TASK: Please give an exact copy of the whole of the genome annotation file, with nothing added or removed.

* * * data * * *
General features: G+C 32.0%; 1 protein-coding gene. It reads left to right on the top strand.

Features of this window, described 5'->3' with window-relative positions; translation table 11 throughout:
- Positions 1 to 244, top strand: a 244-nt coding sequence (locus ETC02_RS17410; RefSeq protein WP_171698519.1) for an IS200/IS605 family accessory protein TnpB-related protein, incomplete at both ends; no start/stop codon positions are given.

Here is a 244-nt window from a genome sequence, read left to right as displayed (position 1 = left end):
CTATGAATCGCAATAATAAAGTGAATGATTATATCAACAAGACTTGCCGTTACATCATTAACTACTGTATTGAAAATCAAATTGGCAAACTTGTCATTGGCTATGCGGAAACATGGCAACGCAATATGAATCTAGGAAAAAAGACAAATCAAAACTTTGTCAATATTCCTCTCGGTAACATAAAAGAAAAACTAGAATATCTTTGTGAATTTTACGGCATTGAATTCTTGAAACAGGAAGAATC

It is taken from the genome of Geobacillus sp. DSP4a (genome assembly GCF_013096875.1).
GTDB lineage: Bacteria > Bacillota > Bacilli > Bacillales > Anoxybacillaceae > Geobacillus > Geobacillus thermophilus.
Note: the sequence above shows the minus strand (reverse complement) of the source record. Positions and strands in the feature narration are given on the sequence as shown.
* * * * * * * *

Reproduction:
General features: G+C 32.0%; 1 protein-coding gene. It reads left to right on the top strand.

Features of this window, described 5'->3' with window-relative positions; translation table 11 throughout:
- Positions 1 to 244, top strand: a 244-nt coding sequence (locus ETC02_RS17410; RefSeq protein WP_171698519.1) for an IS200/IS605 family accessory protein TnpB-related protein, incomplete at both ends; no start/stop codon positions are given.

Here is a 244-nt window from a genome sequence, read left to right as displayed (position 1 = left end):
CTATGAATCGCAATAATAAAGTGAATGATTATATCAACAAGACTTGCCGTTACATCATTAACTACTGTATTGAAAATCAAATTGGCAAACTTGTCATTGGCTATGCGGAAACATGGCAACGCAATATGAATCTAGGAAAAAAGACAAATCAAAACTTTGTCAATATTCCTCTCGGTAACATAAAAGAAAAACTAGAATATCTTTGTGAATTTTACGGCATTGAATTCTTGAAACAGGAAGAATC

It is taken from the genome of Geobacillus sp. DSP4a (genome assembly GCF_013096875.1).
GTDB lineage: Bacteria > Bacillota > Bacilli > Bacillales > Anoxybacillaceae > Geobacillus > Geobacillus thermophilus.
Note: the sequence above shows the minus strand (reverse complement) of the source record. Positions and strands in the feature narration are given on the sequence as shown.